Overdue

A podcast about the books you've been meaning to read. Updates Mondays.

Overdue is a podcast about the books you've been meaning to read. Join Andrew and Craig each week as they tackle a new title from their backlog. Classic literature, obscure plays, goofy murder mysteries: they'll read it all, one overdue book at a time.

 

Episode 243: March by Geraldine Brooks

$9.41

Andrew's out of the country so Craig's wife Laura joins the show to talk about Geraldine Brooks' Pulitzer Prize-winning novel March.

March imagines the "offstage" of Mr. March, the largely absent father figure of Louisa May Alcott's classic Little Women. What happens to an idealistic pacifist when confronted with the horrors of the Civil War? Where exactly did school recess come from? And who knew that Alcott's father ran a failed vegan compound in 19th-century Massachusetts?

Episode 242: Feliade by Akif Pirinçci

This month, we read the first book in Akif Pirinçci’s “Felidae” series. It’s a “bestselling novel of cats and murder,” and it combines over-the-top violence that makes Watership Down look like a book that’s actually appropriate for children. It’s also just surreal enough to be a lot of fun.

That said, the book’s author, Akif Pirinçci, espouses some truly vile views about immigration and Muslims—he’s referred to Germany as a “Muslim garbage dump” and has made jokes about sending Muslims to concentration camps. We can’t stress enough how deeply we disagree with these viewpoints, and we spend a bit of time in the episode talking about whether and how to separate art from the artists that made it. There are no good answers, but know that we did purchase a used copy of this book, partly because it’s out of print but also because we don’t want to provide financial support to anyone who says these kinds of things.

Episode 240: The Brief Wondrous Life of Oscar Wao by Junot Díaz

$6.73

The Brief Wondrous Life of Oscar Wao earned Junot Díaz a Pulitzer Prize in 2008, and it remains one of the most highly regarded novels of our young 21st century.

Oscar Wao is a Dominican lad who loves geekery almost as much as he loves women. The only trouble is: he just can't get any.

Tune in for a discussion of (toxic) masculinity, nerd alerts, and the Dominican Republic under the rule of El Jefe.

Episode 239: From the Mixed-up Files of Mrs. Basil E. Frankweiler

$9.76

We're at the tail end of Children's Book Week, so we thought it appropriate to discuss E.L. Konigsburg's Newberry Award-winning book From the Mixed-up Files of Mrs. Basil E. Frankweiler.

The story follows two kids who run away to the Metropolitan Museum of Art, discover a love of Italian sculpture, and meet a kooky old lady who loves secrets.Other talking points include: exercising sucks, children can be miserly, and bus mistakes. Also please visit butteryeggs.org.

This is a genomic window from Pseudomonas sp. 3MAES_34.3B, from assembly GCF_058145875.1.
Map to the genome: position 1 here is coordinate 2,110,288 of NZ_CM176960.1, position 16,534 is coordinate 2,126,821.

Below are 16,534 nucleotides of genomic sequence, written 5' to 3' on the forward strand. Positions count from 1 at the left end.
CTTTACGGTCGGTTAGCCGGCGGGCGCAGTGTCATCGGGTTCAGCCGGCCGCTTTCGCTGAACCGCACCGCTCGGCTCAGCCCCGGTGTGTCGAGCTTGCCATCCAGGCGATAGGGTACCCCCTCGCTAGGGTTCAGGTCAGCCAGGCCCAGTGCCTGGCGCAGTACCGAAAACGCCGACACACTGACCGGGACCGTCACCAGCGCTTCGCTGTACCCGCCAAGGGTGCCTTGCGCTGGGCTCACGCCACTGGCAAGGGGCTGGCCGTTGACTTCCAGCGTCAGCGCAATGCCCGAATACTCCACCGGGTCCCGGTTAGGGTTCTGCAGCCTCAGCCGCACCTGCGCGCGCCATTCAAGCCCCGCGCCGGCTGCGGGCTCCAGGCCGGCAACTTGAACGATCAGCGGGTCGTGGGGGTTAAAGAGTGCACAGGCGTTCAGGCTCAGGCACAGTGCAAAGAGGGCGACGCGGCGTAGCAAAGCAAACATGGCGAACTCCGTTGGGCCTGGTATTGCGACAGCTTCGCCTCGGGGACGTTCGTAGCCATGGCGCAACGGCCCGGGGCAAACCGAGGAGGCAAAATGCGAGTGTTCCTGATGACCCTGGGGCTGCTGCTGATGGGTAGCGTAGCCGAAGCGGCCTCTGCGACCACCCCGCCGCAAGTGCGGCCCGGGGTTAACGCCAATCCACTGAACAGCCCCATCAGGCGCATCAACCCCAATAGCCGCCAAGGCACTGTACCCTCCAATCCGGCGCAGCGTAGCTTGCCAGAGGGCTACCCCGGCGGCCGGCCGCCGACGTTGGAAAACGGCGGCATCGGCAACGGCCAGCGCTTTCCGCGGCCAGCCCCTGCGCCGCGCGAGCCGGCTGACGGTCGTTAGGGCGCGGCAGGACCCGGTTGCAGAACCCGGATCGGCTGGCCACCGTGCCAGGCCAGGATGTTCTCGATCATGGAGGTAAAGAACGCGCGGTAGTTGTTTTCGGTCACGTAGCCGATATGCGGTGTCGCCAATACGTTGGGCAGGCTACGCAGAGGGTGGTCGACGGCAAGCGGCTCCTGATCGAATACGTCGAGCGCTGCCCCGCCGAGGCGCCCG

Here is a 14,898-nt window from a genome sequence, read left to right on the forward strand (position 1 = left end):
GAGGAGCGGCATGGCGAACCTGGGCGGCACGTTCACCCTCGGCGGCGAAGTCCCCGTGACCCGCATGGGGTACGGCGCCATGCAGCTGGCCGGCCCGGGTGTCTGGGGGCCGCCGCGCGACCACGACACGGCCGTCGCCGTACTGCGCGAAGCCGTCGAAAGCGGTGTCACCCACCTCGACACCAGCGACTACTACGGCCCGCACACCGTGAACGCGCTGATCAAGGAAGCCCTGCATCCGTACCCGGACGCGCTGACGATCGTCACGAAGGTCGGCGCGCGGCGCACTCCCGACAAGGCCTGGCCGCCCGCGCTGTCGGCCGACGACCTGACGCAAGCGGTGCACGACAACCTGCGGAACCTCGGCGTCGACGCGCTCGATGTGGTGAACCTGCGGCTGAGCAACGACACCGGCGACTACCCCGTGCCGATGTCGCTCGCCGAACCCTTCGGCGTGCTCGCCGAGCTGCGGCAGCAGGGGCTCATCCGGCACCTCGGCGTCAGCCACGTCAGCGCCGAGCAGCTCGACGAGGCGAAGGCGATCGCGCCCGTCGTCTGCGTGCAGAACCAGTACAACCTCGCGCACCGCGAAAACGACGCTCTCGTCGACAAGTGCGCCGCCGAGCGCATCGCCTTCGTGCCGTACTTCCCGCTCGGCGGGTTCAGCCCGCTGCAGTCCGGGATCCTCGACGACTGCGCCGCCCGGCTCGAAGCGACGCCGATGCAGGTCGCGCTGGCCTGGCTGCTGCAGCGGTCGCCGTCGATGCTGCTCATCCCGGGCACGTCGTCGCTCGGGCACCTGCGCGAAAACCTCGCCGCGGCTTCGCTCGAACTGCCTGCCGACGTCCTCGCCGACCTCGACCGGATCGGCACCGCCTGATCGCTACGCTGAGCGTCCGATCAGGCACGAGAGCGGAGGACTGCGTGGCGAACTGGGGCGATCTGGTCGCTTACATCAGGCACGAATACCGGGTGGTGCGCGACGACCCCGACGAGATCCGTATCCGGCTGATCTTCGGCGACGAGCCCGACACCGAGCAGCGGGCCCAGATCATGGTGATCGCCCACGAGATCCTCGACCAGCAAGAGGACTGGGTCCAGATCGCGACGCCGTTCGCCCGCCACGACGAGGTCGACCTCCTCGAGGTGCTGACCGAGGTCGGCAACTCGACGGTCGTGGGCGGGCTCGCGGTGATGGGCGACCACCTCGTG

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Episode 238: Everything is Illuminated

NOTE: A short stretch of fairly explicit sex talk earns this one the "Explicit" tag, though as usual we avoid cussing. You've been warned! 

This week, we illuminate everything about Jonathan Safran Foer's debut novel. It's not Andrew's cup of tea, exactly, but we try our best to dive into where it works, where we think it doesn't quite get there, and why Foer has a reputation for being "overrated" in some literary circles.
 

$11.02

Episode 237: Skateboard Tough, by Matt Christopher (Special Bonus Episode)

$4.57

Welcome to our rad, bad, extra-jumbo bonus episode on Matt Christopher's Skateboard Tough! It's a jumbo episode because we spend at least 10 minutes reading the titles of every sport book for kids he wrote.

This episode attempts to answer the burning question in all of our hearts: what does Skateboard Tough even mean???

Included with your download: surprisingly serious conversation about childhood experiences and the importance of being seen, Matt Christopher's minor league woes, and activist journalism.

The song at the end is a snippet of Lupe Fiasco's Kick, Push, a song you should've heard by now.

Episode 236: Never Let Me Go, by Kazuo Ishiguro

$8.70

Kazuo Ishiguro's Never Let Me Go explores the inner lives of teens as they learn, love, and realize their full potential as... something you need to read/listen to find out. This intimate novel flirts with disturbing science fiction elements, but our buddy Kaz keeps the tone eerily calm and comfortable.

Join us for a conversation about clone teens, clone butts, genre boundaries, and our first memories of death. If you haven't noticed, our podcast is weird.

This week's episode is brought to you in part by the fine folks at Squarespace.

Episode 234: The Count of Monte Cristo, by Alexandre Dumas

Craig’s on his long-delayed honeymoon this week, so Andrew’s wife and other best friend Suzannah is filling in this week to tell you all about Alexandre Dumas’ The Count of Monte Cristo. 

Did you know that Dumas has upwards of 40 mistresses? Did you know that this book was published in 18 pieces over the course of a couple of years, and that it’s over 1,000 pages long? Did you know that someone actually helped write parts of many of Dumas’ books and never got any official credit for it? Did you know that the Count himself is a Jigsaw-esque murderous vengeance machine? All this and more on this week’s Overdue! 

$9.99